Some have compared our travels to a 4-month “road trip” but it is definitely not comparable with respect to heeding weather warnings, having confidence in (but constantly monitoring and listening to) your boat’s mechanical performance or with respect to “drive time”.

We start the day heating water for our pour-over coffee and listening to NOAA marine forecast, checking several marine weather websites, making a decision whether to move on or stay put and checking fluids, clamps, belts, etc before turning on the engine. While enroute, we lift up floor boards and look at spots where we’ve fixed leaks, repaired or replaced hoses, check various engine parts and the stuffing box with an infrared temperature gun and make sure the bilges aren’t accumulating water every 30 minutes or so. AAA can come to your rescue if you pull over on the roadside, but safe pullover spots out in 400 feet of water in Lake Michigan or Superior may be miles away. We do use “auto-pilot” at times but one of us is always at the steering wheel watching for other boats, fishing buoys and off-shore shoals.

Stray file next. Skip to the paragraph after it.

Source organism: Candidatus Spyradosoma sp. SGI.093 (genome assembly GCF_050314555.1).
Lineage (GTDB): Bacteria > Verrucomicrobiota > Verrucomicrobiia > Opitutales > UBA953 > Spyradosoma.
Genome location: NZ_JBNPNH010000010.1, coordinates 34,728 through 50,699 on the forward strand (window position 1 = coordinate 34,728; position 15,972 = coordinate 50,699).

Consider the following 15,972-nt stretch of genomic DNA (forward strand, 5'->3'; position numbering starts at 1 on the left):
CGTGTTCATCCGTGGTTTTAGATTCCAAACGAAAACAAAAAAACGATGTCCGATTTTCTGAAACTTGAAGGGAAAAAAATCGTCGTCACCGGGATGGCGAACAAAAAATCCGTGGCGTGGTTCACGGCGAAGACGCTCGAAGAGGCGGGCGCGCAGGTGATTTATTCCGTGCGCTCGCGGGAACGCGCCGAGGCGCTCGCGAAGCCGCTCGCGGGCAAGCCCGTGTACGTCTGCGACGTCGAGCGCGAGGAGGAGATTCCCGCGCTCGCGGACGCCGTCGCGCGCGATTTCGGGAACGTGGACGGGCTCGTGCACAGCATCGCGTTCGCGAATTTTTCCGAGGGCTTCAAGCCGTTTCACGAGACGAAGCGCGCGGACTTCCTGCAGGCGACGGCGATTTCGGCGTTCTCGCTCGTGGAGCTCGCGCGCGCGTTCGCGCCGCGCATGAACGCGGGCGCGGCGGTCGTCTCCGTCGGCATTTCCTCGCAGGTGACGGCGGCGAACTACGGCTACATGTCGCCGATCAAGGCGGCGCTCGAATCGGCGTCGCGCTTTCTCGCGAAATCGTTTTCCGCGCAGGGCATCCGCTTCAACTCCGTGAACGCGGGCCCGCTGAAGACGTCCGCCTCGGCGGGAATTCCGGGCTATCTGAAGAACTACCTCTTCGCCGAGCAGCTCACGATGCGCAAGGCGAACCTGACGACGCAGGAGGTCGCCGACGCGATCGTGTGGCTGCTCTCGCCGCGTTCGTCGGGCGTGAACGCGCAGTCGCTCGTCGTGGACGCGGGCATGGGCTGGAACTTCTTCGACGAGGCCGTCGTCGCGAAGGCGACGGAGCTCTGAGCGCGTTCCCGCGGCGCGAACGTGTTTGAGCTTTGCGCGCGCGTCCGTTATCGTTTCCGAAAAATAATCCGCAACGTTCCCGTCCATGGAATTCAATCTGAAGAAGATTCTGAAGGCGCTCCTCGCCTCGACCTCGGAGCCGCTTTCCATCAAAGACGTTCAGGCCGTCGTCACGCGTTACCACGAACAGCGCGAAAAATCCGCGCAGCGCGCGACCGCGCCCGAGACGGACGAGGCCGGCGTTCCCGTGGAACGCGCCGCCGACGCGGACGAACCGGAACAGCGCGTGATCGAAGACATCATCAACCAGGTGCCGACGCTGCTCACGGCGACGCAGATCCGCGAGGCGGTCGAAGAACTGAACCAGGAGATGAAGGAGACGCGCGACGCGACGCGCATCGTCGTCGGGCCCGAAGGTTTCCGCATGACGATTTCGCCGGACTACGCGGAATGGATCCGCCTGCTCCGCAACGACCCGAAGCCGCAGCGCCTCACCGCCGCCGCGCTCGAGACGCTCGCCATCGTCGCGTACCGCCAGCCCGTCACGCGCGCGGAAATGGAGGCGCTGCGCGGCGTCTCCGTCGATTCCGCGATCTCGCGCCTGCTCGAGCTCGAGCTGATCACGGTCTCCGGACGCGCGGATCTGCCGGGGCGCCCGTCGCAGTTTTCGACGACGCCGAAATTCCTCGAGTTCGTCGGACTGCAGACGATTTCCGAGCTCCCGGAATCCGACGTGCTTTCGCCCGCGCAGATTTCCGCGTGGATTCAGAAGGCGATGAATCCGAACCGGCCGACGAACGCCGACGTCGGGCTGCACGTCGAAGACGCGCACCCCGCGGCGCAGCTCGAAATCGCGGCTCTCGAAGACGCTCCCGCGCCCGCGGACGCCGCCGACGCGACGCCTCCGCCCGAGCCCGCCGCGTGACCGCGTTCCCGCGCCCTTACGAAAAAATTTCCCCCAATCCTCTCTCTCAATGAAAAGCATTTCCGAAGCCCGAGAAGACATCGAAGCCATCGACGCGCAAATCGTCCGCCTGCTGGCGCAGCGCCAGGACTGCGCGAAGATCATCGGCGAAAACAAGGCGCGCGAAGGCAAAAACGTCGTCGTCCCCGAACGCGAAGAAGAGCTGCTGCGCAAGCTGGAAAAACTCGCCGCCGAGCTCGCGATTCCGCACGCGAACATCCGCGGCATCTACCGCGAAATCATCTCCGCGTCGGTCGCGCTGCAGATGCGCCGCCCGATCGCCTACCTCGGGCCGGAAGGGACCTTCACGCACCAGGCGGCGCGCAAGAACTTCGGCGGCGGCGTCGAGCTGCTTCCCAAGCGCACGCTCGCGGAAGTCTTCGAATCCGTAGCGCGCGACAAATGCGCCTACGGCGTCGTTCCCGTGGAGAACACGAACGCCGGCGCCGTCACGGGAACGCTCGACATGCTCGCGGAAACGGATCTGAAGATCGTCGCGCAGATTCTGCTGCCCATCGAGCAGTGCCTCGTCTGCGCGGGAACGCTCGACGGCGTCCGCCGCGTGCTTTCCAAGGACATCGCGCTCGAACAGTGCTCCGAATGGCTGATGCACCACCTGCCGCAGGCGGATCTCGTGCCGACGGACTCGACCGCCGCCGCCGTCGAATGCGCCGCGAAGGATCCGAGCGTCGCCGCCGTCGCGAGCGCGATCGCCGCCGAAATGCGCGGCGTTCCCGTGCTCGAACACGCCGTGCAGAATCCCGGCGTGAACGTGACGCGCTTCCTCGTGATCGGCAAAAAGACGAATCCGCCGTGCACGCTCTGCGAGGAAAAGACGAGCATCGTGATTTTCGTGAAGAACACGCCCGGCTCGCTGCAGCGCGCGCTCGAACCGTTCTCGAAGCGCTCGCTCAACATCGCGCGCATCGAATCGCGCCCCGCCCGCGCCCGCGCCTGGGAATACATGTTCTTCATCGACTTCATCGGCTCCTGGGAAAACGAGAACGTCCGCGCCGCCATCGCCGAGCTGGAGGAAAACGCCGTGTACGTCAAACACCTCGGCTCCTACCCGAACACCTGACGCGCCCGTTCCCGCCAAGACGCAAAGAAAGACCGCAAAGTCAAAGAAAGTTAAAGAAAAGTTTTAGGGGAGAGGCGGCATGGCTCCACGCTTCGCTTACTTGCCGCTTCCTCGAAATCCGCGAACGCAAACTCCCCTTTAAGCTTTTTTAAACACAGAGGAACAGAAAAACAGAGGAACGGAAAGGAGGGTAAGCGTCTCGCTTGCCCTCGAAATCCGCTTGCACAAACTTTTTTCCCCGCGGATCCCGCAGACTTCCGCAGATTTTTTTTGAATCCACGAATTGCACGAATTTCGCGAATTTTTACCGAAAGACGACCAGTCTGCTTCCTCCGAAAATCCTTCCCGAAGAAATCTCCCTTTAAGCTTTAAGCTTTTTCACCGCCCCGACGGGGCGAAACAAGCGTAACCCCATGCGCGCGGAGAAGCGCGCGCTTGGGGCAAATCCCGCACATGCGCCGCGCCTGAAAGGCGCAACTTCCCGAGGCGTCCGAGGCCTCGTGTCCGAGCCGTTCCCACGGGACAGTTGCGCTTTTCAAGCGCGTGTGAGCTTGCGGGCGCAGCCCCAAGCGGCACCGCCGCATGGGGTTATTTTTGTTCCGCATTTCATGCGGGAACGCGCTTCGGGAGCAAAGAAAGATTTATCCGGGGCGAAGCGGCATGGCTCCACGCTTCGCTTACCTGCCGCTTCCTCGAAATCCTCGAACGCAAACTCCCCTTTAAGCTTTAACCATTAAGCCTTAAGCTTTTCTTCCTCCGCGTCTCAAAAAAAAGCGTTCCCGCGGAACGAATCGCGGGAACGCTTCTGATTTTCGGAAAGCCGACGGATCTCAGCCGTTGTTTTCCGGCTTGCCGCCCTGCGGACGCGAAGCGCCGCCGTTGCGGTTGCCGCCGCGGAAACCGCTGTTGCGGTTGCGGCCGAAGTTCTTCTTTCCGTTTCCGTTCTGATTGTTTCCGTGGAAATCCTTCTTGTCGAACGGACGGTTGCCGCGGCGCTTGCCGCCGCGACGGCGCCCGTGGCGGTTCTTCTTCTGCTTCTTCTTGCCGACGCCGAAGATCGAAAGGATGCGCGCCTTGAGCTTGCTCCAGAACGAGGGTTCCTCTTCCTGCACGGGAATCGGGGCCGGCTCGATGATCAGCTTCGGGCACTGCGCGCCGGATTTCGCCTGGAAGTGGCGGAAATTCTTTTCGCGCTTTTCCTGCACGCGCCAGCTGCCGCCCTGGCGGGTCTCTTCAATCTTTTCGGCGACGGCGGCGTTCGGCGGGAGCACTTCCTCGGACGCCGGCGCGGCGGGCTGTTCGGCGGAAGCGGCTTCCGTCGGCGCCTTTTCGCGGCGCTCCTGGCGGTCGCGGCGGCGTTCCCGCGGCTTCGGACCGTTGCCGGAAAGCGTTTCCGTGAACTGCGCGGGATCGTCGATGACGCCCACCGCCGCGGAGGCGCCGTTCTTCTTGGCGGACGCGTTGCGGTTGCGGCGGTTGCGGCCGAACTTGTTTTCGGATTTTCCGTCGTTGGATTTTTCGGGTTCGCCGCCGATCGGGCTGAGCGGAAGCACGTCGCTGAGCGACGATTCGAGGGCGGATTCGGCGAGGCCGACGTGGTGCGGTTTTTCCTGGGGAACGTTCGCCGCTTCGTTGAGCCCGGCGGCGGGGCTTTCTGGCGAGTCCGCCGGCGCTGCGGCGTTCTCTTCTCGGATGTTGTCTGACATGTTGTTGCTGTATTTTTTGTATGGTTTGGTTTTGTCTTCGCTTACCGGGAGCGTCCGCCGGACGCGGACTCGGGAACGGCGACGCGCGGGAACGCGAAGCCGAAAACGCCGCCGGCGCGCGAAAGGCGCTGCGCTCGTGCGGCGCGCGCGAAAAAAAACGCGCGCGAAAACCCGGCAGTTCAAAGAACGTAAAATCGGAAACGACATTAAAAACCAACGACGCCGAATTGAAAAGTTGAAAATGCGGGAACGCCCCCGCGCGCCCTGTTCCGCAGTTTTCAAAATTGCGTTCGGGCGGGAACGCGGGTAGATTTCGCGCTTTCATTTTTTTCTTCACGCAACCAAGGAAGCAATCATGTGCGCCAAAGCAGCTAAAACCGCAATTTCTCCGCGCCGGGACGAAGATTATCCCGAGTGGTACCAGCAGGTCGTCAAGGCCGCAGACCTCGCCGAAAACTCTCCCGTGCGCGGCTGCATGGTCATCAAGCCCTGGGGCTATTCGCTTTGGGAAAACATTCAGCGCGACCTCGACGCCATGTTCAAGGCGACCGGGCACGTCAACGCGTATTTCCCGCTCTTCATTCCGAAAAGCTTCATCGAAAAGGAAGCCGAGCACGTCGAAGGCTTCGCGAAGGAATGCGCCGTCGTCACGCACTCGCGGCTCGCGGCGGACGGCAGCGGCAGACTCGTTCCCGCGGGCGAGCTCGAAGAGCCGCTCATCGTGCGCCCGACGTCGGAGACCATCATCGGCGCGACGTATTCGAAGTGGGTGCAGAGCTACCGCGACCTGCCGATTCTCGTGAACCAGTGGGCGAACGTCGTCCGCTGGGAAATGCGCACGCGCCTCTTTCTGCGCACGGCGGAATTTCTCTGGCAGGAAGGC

Finally, we usually travel only 4-5 hours per day, which means we’re almost always at our destination by 2pm. This gives us several hours to walk and explore new towns nearly every day. It’s a rare day when my Fitbit registers less than 12-13,000 steps! Whether we have a late afternoon brew on the boat or at a new brew pub, or whether we eat out or dine in, we are enjoying the trip, meeting new people and learning something about the boat, our surroundings or ourselves every day.

The next portion of our journey, “the Rivers” -Chicago, Illinois, Mississippi, Ohio, Tennessee, TomBigbee, etc) may have fewer weather issues and destination choices, but we suspect the enjoyment and learning experiences will continue!